Robert DiYanni, who has taught English and Humanities at Harvard, Pace, and the City University of New York, is Director of International Services at the College Board. He received his B.A. from Rutgers University and his Ph.D. from the City University of New York. A professor of English and Humanities at New York University, Dr. DiYanni has lectured and conducted workshops in the United States and abroad, especially in Europe and Asia. He has written and edited numerous textbooks, including OCCASIONS FOR WRITING (with Pat C. Hoy, II), THE MCGRAW-HILL BOOK OF POETRY, THE MCGRAW-HILL BOOK OF FICTION, THE SCRIBNER HANDBOOK FOR WRITERS (with Pat C. Hoy, II), WRITING ABOUT THE HUMANITIES, LITERATURE: AN INTRODUCTION, MODERN AMERICAN PROSE, and, among others MODERN AMERICAN POETS: THEIR VOICES AND VISIONS (a text to accompany the PBS television series). He updated the fourth edition of Strunk and White's classic ELEMENTS OF STYLE, and he has co-authored ARTS AND CULTURE: AN INTRODUCTION TO THE HUMANITIES (Prentice Hall), the basis for their lecture series on art and literature given at New York's Metropolitan Museum of Art.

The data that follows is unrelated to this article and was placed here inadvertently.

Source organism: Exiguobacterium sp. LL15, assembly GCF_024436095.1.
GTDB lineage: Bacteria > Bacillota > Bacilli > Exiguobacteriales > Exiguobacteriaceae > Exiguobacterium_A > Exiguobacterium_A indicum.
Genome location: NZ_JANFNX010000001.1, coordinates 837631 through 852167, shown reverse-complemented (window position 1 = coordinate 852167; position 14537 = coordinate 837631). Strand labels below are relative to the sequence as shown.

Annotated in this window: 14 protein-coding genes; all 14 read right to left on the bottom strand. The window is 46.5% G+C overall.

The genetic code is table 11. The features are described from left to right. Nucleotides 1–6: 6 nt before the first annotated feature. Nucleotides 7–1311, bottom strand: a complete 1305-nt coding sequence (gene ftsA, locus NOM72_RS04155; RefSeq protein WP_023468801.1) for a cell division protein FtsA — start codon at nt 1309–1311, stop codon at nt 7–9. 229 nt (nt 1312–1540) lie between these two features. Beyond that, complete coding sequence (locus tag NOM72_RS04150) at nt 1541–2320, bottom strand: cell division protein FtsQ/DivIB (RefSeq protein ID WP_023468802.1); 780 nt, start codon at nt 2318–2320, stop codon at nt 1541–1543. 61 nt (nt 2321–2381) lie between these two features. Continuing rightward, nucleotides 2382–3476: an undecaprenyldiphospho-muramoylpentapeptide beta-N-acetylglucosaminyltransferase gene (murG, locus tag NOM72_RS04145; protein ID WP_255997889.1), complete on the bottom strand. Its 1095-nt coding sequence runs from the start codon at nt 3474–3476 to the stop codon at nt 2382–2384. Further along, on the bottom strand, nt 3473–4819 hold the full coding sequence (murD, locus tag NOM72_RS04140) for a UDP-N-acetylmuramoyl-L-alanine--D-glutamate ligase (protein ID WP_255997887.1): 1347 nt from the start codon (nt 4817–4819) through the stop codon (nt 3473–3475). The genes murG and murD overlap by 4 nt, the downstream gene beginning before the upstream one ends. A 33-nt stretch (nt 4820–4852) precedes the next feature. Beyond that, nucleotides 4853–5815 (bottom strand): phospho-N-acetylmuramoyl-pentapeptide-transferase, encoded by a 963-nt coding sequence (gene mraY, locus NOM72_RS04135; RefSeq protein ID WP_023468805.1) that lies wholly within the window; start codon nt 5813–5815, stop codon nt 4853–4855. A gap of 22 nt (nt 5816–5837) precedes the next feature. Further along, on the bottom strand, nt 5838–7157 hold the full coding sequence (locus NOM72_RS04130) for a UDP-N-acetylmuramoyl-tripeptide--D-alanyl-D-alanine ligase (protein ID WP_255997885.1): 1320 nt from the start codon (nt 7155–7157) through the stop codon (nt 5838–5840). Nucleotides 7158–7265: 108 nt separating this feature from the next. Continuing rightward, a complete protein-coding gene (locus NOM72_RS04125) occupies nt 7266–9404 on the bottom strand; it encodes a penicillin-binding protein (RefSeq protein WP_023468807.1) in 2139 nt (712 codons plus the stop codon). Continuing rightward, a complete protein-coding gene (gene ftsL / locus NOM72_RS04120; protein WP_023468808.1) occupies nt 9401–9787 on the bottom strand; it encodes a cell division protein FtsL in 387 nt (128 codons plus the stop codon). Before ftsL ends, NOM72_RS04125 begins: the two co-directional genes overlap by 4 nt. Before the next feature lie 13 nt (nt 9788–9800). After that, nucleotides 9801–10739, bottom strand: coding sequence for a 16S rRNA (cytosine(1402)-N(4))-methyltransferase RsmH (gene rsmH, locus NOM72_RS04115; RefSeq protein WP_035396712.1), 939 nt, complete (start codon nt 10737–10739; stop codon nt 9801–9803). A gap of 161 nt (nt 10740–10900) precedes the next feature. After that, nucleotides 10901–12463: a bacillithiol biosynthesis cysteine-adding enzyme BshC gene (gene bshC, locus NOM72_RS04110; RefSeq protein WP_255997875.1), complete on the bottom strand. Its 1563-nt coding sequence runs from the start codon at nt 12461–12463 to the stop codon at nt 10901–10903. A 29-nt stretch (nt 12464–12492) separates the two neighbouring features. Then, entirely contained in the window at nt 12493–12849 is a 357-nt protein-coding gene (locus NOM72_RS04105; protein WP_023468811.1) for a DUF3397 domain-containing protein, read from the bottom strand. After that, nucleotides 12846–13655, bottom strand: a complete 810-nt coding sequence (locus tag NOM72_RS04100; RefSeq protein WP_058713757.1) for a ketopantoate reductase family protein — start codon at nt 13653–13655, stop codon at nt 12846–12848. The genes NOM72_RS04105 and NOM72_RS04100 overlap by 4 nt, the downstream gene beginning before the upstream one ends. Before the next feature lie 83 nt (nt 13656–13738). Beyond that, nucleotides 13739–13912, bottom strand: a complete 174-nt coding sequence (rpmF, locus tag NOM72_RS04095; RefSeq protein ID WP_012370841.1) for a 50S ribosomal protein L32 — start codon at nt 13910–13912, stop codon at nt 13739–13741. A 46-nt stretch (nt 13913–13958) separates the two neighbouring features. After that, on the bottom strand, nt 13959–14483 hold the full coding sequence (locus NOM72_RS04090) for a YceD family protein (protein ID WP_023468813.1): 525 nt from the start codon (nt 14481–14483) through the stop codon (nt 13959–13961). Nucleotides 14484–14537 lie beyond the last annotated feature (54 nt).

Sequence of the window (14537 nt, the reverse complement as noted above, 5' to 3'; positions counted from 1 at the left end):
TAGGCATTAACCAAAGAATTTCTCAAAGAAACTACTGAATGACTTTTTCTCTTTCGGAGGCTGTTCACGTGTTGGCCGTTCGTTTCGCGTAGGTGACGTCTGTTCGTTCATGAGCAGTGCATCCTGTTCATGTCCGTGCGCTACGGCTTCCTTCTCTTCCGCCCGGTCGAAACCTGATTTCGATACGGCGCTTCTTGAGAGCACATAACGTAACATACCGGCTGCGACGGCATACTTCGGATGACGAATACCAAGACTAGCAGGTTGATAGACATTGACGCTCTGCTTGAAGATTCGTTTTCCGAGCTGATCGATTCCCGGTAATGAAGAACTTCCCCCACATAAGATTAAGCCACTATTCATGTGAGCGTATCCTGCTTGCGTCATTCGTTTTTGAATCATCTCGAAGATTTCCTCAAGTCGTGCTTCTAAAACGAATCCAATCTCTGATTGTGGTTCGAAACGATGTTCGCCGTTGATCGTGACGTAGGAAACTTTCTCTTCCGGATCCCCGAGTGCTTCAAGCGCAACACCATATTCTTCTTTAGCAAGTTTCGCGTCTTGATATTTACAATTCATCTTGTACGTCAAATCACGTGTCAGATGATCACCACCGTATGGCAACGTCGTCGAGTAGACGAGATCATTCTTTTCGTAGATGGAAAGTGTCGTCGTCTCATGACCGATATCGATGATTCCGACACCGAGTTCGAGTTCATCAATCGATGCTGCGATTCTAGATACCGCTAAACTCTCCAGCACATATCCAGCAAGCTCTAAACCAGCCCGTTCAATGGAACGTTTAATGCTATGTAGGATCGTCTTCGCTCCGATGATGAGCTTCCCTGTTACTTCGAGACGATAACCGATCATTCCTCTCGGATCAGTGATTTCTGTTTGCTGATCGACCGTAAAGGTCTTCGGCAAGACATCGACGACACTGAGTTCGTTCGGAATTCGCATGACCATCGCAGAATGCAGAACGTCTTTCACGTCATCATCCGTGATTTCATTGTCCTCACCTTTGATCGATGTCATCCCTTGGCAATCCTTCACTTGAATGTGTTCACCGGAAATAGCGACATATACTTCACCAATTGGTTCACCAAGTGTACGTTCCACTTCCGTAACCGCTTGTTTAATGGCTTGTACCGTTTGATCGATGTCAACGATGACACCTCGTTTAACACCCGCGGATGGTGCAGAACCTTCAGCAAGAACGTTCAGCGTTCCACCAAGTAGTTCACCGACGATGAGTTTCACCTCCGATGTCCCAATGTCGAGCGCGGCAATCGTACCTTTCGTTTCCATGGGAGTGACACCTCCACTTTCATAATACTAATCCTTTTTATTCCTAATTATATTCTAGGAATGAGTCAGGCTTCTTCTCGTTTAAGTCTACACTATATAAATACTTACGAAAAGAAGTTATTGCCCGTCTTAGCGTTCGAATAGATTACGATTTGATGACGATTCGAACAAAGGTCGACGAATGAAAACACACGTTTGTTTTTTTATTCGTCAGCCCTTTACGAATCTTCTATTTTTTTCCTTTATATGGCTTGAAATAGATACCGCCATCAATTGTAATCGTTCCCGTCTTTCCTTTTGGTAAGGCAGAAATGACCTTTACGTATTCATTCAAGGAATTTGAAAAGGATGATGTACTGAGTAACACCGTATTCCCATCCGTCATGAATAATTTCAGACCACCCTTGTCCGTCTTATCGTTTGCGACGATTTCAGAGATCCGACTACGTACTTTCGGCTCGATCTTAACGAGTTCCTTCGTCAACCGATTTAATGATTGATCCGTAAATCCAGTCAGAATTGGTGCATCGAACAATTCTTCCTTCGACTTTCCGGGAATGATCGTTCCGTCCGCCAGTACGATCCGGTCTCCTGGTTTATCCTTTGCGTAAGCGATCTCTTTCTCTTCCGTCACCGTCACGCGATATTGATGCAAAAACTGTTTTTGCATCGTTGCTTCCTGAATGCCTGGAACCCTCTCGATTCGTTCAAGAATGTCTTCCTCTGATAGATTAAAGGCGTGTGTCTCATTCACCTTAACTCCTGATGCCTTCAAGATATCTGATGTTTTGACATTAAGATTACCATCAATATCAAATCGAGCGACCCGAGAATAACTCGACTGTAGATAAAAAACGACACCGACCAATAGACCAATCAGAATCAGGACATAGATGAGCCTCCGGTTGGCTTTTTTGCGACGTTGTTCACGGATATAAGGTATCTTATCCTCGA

Pat C. Hoy, II, director of the Expository Writing Program and professor of English at New York University, has held appointments at the U.S. Military Academy and Harvard. He received his Ph.D. from the University of Pennsylvania. Dr. Hoy regularly teaches freshman composition and is the author of numerous textbooks and articles, including THE SCRIBNER HANDBOOK FOR WRITERS, Fourth Edition (with Robert DiYanni). His essays have appeared in SEWANEE REVIEW, VIRGINIA QUARTERLY REVIEW, AGNI, TWENTIETH CENTURY LITERATURE, SOUTH ATLANTIC REVIEW, and THE WALL STREET JOURNAL. Eight of his essays have been selected as "Notables" in Best American Essays. INSTINCT FOR SURVIVAL: ESSAYS BY PAT C. HOY II was selected as a "Notable" collection in Best American Essays of the Century. He was awarded the 2003 Cecil Woods, Jr., Prize for Nonfiction from the Fellowship of Southern Writers.